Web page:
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Working with a management team the other day, they showed me their recently created “Balanced Scorecard”.

As is fairly common it was simply an excel spreadsheet showing a collection of measures, without any actions, projects, objectives or ownership. They had of course categorised them into perspectives, but in true “not invented here” fashion they had decided to call them “domains”. Most were activity or process measures, a few were customer, and a few financial.  Fairly typical thinking for a first generation balanced scorecard consisting simply of a set of measures, in this case around 50-60 with various colours showing trends and targets.

There were no objectives, no drivers of performance and no relationship to projects, or organisational change.  Typical first generation balanced scorecard thinking.

You will know that first generation balanced scorecard thinking is very much of the mindset “How do we get a wider perspective of the measures in the organisation?” This was a classic of that thinking and mind set.

Digging a little deeper we got to an interesting truth. This was the scorecard presented to the executive team and board. When I asked, who produced it, the response came back was that it was “Produced by middle managers and represented what they though the executive and board needed to know”.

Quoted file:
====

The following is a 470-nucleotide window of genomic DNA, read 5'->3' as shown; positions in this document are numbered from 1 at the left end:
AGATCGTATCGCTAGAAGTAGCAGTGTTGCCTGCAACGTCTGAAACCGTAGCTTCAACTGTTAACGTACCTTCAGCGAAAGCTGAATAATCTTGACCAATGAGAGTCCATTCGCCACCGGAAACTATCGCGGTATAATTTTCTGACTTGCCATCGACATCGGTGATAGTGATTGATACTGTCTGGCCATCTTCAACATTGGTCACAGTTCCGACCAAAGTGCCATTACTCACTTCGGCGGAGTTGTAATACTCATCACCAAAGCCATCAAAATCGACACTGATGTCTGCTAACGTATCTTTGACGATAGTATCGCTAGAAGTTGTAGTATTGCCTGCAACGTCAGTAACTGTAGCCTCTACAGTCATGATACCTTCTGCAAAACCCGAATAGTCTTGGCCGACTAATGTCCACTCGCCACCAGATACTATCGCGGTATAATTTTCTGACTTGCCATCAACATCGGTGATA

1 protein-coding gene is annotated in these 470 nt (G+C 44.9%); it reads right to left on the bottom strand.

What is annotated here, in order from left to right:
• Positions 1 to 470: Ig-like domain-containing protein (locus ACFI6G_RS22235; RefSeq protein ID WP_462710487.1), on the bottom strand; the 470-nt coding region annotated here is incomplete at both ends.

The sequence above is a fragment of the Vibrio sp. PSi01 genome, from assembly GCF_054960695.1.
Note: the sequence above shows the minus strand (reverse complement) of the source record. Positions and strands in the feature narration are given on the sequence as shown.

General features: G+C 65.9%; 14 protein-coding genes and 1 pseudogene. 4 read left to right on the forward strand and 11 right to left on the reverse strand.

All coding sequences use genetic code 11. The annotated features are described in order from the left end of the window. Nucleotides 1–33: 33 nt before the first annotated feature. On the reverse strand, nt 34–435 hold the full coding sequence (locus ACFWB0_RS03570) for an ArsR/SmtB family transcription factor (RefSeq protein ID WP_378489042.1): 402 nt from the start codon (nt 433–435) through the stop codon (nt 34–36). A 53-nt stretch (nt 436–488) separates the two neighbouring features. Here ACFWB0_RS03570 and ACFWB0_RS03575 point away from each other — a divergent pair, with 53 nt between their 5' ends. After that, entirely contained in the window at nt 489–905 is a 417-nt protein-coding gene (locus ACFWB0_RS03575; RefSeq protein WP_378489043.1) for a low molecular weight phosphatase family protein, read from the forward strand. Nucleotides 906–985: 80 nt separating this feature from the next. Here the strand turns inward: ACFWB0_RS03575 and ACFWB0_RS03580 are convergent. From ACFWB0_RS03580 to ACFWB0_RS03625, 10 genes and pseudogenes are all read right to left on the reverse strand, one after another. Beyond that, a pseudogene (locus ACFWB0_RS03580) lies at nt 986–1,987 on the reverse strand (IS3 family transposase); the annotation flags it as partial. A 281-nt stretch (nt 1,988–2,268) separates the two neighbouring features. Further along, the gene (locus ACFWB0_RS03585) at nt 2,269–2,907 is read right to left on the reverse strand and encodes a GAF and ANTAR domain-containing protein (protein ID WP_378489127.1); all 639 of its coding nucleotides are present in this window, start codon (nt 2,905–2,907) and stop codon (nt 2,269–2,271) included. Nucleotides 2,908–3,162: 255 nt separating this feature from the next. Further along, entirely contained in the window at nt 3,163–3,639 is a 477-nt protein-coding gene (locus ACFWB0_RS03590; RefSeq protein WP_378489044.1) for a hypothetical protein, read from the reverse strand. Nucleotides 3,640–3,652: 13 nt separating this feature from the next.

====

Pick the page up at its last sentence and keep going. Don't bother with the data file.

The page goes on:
I think this is quite a revealing comment. Using the principle, “A strategy map and balanced scorecard for a management team: a set of balanced scorecards for an organisation” this was clearly a middle management scorecard presented to the executive. It also explains why the board were complaining that they felt they had few levers of control that were working. The control of these levers was the domain of the middle managers: they were the ones who primarily gathered, managed and influenced these measures.

Again this breaks the principle, “Create a scorecard for a team to influence their decision making.”

I invite you to have a look at the balanced scorecards in your organisation. Who designed them, for whom to managed? It creates some revealing answers…